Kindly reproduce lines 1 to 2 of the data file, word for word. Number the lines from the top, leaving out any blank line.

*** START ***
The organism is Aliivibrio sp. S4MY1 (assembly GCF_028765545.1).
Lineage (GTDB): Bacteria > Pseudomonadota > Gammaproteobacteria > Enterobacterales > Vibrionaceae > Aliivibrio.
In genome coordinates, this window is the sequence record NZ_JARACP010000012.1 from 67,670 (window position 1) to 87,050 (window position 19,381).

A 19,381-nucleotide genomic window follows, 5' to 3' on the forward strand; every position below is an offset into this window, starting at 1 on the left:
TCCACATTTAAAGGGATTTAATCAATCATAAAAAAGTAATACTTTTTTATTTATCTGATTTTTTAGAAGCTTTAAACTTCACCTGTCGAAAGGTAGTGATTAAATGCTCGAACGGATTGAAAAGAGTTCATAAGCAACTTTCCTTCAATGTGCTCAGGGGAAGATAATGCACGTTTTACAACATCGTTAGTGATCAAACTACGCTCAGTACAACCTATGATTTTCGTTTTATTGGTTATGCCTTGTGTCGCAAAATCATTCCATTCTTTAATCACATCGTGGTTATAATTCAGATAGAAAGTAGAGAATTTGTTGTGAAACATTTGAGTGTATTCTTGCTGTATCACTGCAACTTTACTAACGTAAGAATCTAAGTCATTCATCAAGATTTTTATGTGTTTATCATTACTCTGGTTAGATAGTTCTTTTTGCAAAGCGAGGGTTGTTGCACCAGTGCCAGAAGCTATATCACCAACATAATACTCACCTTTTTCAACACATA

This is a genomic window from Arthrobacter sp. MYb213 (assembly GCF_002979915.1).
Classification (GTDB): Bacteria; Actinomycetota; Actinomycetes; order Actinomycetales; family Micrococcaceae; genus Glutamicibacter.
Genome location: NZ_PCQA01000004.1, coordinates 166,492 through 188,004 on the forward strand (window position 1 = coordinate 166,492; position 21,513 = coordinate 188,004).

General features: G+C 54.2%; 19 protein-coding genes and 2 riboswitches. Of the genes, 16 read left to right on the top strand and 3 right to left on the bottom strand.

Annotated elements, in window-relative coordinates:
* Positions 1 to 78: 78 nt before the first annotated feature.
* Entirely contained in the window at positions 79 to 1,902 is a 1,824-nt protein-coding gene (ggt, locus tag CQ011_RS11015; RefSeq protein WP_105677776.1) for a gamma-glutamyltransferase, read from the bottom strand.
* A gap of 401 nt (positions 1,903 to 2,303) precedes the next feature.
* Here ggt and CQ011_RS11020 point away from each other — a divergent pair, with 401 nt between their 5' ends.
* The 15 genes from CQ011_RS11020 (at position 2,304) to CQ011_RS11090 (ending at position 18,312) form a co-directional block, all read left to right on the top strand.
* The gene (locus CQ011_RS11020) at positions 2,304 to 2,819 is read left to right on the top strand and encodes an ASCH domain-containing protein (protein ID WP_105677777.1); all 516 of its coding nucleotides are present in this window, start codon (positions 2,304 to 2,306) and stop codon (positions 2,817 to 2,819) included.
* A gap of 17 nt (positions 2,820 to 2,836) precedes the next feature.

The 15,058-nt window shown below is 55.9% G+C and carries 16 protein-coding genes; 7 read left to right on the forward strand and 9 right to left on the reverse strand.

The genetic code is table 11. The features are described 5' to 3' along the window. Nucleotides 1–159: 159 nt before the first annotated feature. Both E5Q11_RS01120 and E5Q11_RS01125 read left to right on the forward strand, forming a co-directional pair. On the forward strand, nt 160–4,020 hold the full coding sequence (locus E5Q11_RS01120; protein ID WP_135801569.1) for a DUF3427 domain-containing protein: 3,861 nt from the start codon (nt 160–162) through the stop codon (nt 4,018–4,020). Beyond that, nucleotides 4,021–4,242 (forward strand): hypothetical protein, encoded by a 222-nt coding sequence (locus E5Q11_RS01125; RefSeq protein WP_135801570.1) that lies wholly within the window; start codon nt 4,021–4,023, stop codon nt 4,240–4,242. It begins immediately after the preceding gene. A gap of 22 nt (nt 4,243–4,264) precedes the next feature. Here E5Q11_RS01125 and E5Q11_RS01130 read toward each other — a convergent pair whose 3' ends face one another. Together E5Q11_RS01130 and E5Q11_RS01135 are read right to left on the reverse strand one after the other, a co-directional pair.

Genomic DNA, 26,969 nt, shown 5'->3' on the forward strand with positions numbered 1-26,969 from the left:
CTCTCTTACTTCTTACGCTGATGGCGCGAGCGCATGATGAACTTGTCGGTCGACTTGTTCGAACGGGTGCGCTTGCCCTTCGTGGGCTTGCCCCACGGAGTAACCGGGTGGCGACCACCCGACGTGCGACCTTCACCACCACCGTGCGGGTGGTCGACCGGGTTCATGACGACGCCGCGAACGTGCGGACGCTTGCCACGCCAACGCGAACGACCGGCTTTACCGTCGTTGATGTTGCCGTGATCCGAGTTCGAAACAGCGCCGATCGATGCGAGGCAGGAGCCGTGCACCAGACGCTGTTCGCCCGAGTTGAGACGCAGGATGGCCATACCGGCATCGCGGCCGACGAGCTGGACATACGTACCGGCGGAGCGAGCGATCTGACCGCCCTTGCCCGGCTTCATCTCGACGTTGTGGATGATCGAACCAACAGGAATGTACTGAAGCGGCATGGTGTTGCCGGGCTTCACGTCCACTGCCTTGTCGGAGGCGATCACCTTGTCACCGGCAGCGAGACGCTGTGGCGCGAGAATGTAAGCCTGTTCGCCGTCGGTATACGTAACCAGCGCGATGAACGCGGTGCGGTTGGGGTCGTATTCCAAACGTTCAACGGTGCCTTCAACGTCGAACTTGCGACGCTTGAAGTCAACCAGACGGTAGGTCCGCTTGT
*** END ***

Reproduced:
The organism is Aliivibrio sp. S4MY1 (assembly GCF_028765545.1).
Lineage (GTDB): Bacteria > Pseudomonadota > Gammaproteobacteria > Enterobacterales > Vibrionaceae > Aliivibrio.